I want to revisit the git commit command and a few other things...
In the previous chapter we made a few commits and we learned how to check the history of commits using git log commands.
There is a different way of making commits. First we need to make some changes to our existing files from the previous chapter. "You can make whatever changes you want in the index.html file or style.css file".
After making the changes and saving, we can check the current status by using git status, as expected we will see that our file/files have not been staged for a commit. We can set them to the staged status by using the git add command, when we have staged the file/files and check the status again, we can see that we have files to be committed. Awesome!
Now to see how to do a git commit in a different way. To do this we type only git commit and when we press enter, a new file will be opened in our text editor. This is because we set Visual Studio Code as our default text editor when we installed Git. This file is called COMMIT_EDITMSG and it contains a few comments.
We can add our git commit message inside this file just like we do in the terminal. You will notice the terminal says "Waiting for your editor to close the file", all we need to do is add our message to the COMMIT_EDITMSG file, save and close it then we will see the terminal has recognised we added our git commit message.
We can check the short version of the history of our commits using git log --oneline and see that our commit has been captured by git.
What do you think will happen if VS-CODE is not our default text editor, well we can check this by unsetting it as our default text editor inside a file called .gitconfig. The .gitconfig file contains some configuration settings of our project, like our username and email as well as our branch name, but more on that later.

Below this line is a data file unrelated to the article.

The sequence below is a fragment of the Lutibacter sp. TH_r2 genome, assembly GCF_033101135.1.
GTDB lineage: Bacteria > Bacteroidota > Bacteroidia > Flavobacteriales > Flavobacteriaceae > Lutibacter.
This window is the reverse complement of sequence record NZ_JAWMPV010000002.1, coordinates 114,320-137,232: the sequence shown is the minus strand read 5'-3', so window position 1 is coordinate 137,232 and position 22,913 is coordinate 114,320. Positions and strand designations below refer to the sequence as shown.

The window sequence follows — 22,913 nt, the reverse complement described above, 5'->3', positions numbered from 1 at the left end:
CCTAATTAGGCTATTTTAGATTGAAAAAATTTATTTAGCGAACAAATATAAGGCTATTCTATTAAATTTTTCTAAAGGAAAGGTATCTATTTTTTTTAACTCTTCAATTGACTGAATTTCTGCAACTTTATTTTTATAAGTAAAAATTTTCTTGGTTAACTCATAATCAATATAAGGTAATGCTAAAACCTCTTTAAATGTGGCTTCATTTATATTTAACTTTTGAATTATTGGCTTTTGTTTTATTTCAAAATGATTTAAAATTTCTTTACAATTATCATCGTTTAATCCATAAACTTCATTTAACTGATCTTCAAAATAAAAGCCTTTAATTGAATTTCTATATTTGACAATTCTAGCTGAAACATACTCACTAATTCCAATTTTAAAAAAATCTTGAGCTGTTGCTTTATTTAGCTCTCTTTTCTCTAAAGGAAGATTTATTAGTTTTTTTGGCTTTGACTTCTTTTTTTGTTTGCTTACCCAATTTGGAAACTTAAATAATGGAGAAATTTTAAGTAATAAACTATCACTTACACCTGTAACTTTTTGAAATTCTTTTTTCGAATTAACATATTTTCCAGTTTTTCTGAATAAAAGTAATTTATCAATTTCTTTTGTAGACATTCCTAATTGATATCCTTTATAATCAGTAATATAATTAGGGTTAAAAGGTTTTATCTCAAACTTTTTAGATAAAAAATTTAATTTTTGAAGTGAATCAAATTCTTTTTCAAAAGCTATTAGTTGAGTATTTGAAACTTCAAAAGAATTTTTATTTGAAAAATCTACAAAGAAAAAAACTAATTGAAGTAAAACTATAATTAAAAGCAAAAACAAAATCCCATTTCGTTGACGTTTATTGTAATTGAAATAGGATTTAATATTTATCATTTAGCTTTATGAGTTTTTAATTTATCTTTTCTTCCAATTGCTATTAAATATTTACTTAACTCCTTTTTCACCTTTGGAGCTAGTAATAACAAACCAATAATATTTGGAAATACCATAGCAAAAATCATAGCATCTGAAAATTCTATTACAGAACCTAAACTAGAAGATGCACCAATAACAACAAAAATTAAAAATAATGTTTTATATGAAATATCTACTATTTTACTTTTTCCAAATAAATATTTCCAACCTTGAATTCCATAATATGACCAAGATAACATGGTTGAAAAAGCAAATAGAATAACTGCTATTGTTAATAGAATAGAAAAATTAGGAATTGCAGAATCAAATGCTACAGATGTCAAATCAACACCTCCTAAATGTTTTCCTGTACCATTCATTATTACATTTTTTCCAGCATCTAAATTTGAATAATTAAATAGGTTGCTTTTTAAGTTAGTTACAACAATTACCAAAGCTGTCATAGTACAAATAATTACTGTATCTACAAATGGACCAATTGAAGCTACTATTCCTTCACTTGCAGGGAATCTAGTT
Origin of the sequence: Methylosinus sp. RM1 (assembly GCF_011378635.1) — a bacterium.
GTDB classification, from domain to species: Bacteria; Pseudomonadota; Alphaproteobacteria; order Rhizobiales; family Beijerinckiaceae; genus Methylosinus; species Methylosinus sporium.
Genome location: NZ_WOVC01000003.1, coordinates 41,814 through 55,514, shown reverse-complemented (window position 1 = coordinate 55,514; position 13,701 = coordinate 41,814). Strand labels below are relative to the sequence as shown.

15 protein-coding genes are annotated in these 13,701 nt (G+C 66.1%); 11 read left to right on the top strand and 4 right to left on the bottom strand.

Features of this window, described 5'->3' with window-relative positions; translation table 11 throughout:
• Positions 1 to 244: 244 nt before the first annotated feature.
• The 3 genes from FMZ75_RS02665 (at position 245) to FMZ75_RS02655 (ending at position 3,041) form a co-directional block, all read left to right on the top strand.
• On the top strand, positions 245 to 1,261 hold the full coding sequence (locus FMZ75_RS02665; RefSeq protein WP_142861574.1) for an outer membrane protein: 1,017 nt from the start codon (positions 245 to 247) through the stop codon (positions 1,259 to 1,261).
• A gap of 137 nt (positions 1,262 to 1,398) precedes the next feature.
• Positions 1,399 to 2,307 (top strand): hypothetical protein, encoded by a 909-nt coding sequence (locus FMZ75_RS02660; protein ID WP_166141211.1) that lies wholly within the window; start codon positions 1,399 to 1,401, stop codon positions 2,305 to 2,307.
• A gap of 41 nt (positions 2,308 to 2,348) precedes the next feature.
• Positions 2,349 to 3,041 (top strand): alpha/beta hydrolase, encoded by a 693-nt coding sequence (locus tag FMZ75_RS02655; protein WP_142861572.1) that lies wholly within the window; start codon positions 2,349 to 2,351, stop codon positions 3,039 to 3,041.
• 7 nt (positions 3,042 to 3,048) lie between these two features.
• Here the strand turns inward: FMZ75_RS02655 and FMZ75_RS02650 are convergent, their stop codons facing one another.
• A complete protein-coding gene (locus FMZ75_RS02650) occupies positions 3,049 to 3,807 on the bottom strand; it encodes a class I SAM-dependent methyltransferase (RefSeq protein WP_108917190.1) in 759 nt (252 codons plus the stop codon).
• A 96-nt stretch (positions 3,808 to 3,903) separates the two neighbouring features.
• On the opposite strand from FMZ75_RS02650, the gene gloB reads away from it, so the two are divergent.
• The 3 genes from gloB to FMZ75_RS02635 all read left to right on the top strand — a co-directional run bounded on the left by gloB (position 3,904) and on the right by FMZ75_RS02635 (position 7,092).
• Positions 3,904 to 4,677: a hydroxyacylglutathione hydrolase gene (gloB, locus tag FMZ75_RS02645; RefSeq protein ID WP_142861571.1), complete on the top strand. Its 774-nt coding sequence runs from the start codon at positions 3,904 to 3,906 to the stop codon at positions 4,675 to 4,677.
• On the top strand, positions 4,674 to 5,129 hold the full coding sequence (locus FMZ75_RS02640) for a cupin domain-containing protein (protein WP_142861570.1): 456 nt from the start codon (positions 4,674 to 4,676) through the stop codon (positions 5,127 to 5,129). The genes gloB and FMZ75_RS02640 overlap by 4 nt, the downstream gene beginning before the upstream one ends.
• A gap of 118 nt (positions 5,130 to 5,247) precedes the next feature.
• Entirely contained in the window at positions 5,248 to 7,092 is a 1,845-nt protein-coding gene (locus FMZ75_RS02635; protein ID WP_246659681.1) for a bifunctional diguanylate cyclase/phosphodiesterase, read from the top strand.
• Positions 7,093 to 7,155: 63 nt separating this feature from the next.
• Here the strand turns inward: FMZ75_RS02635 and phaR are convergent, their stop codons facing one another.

To open the .gitconfig file in the text editor we use the command: code ~/.gitconfig
The ~ (tilde) sign allows us to navigate to the folder of the user
You should know that the .gitconfig file is not located in the project folder, it is located in the user directory because it is a global file and it has access to every git repository. That's why we use the --global flag with the git config command
As you can see at the bottom of the .gitconfig file, the
[core] . All we need to do is remove this from the .gitconfig file and this will unset VS-CODE as our default text editor.
editor = code --wait
But a more professional way of doing this is by running the following command: git config --global --unset core.editor, after running it the
[core] editor = code --wait will be removed from the .gitconfig file.
Time to make a commit. However first we have to make modifications to the file/files in our project directory. Once we make the changes and save, as usual we set the file to the staging area by running the git add command. Finally we can run our git commit command.
When we run the git commit command, we will get a new screen on our terminal, actually this is a default git editor called VIM. You can see there are some comments and like the terminal we are able to insert our message for the git commit command.
To work with VIM is a little out of the scope of this extended chapter. But for those who want to get familiar with VIM, you can explore the cheat sheet here: VIM Cheat Sheet
In short, to insert a message while inside the VIM editor:
- Press i - (This means insert)
- Press ESC - (after entering the comment, to get out of edit mode)
- Press :wq - (to save and quit)
As we can see after we saved and quit, the commit runs successfully and we can check this by running the command: git log --oneline.
To set VS_CODE as our default editor again we need to run the following command: git config --global core.editor "code --wait". This will add the previously removed text back into the .gitconfig file.
When you first setup Git and run the git init command, you may come across a message:
"Using 'master' as the name for the initial branch. This default branch name is subject to change. To configure the initial branch name to use in all of your new repositories, which will suppress this warning, call:".
As stated, this message can be suppressed by running the command: git config --global init.defaultBranch, this command is followed by the name you wish to give your branch.
For example: git config --global init.defaultBranch Branch1
Finally we can list all the configuration settings in our .gitconfig file by running the command: git config --list.
Cool stuff, after this Extended chapter, I think we are ready to move on to Chapter 2. I hope you enjoyed.